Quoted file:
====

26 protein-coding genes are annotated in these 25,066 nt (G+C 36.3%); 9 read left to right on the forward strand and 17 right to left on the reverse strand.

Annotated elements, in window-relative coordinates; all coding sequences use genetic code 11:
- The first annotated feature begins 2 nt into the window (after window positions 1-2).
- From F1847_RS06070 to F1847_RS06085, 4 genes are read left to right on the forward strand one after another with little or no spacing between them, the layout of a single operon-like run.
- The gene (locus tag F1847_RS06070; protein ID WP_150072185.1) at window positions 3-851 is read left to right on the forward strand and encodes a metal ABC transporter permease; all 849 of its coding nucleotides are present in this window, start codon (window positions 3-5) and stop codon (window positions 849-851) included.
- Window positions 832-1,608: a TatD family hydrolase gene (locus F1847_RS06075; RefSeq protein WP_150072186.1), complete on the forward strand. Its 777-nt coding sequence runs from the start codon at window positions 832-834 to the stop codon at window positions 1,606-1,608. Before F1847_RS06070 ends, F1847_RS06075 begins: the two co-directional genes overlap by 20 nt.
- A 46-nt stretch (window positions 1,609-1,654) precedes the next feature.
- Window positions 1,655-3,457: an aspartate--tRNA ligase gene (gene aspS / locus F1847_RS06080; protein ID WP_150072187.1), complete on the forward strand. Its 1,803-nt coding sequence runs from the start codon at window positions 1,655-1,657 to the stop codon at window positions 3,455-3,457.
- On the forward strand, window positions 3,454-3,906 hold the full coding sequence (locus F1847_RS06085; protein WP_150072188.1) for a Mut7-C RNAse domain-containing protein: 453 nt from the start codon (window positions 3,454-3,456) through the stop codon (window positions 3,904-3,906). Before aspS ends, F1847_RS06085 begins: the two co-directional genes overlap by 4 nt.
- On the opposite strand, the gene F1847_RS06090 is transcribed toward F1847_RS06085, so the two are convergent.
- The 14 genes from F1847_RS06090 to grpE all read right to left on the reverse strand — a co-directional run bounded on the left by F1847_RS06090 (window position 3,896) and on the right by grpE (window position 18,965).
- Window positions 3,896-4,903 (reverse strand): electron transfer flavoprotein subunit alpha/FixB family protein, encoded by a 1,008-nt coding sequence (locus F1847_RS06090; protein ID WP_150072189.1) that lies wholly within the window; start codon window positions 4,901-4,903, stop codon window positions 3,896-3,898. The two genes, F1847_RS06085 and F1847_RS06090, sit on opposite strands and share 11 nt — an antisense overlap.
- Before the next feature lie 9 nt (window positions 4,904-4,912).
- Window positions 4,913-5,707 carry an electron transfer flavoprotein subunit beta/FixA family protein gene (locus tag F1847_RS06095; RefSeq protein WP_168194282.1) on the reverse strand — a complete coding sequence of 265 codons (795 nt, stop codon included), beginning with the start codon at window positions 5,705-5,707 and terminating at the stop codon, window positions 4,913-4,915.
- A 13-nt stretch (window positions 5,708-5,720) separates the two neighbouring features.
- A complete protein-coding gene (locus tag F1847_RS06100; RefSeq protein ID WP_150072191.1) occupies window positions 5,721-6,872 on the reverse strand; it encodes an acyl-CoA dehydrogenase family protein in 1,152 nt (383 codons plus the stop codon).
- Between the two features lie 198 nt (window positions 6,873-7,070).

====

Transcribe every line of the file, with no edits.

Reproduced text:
26 protein-coding genes are annotated in these 25,066 nt (G+C 36.3%); 9 read left to right on the forward strand and 17 right to left on the reverse strand.

Annotated elements, in window-relative coordinates; all coding sequences use genetic code 11:
- The first annotated feature begins 2 nt into the window (after window positions 1-2).
- From F1847_RS06070 to F1847_RS06085, 4 genes are read left to right on the forward strand one after another with little or no spacing between them, the layout of a single operon-like run.
- The gene (locus tag F1847_RS06070; protein ID WP_150072185.1) at window positions 3-851 is read left to right on the forward strand and encodes a metal ABC transporter permease; all 849 of its coding nucleotides are present in this window, start codon (window positions 3-5) and stop codon (window positions 849-851) included.
- Window positions 832-1,608: a TatD family hydrolase gene (locus F1847_RS06075; RefSeq protein WP_150072186.1), complete on the forward strand. Its 777-nt coding sequence runs from the start codon at window positions 832-834 to the stop codon at window positions 1,606-1,608. Before F1847_RS06070 ends, F1847_RS06075 begins: the two co-directional genes overlap by 20 nt.
- A 46-nt stretch (window positions 1,609-1,654) precedes the next feature.
- Window positions 1,655-3,457: an aspartate--tRNA ligase gene (gene aspS / locus F1847_RS06080; protein ID WP_150072187.1), complete on the forward strand. Its 1,803-nt coding sequence runs from the start codon at window positions 1,655-1,657 to the stop codon at window positions 3,455-3,457.
- On the forward strand, window positions 3,454-3,906 hold the full coding sequence (locus F1847_RS06085; protein WP_150072188.1) for a Mut7-C RNAse domain-containing protein: 453 nt from the start codon (window positions 3,454-3,456) through the stop codon (window positions 3,904-3,906). Before aspS ends, F1847_RS06085 begins: the two co-directional genes overlap by 4 nt.
- On the opposite strand, the gene F1847_RS06090 is transcribed toward F1847_RS06085, so the two are convergent.
- The 14 genes from F1847_RS06090 to grpE all read right to left on the reverse strand — a co-directional run bounded on the left by F1847_RS06090 (window position 3,896) and on the right by grpE (window position 18,965).
- Window positions 3,896-4,903 (reverse strand): electron transfer flavoprotein subunit alpha/FixB family protein, encoded by a 1,008-nt coding sequence (locus F1847_RS06090; protein ID WP_150072189.1) that lies wholly within the window; start codon window positions 4,901-4,903, stop codon window positions 3,896-3,898. The two genes, F1847_RS06085 and F1847_RS06090, sit on opposite strands and share 11 nt — an antisense overlap.
- Before the next feature lie 9 nt (window positions 4,904-4,912).
- Window positions 4,913-5,707 carry an electron transfer flavoprotein subunit beta/FixA family protein gene (locus tag F1847_RS06095; RefSeq protein WP_168194282.1) on the reverse strand — a complete coding sequence of 265 codons (795 nt, stop codon included), beginning with the start codon at window positions 5,705-5,707 and terminating at the stop codon, window positions 4,913-4,915.
- A 13-nt stretch (window positions 5,708-5,720) separates the two neighbouring features.
- A complete protein-coding gene (locus tag F1847_RS06100; RefSeq protein ID WP_150072191.1) occupies window positions 5,721-6,872 on the reverse strand; it encodes an acyl-CoA dehydrogenase family protein in 1,152 nt (383 codons plus the stop codon).
- Between the two features lie 198 nt (window positions 6,873-7,070).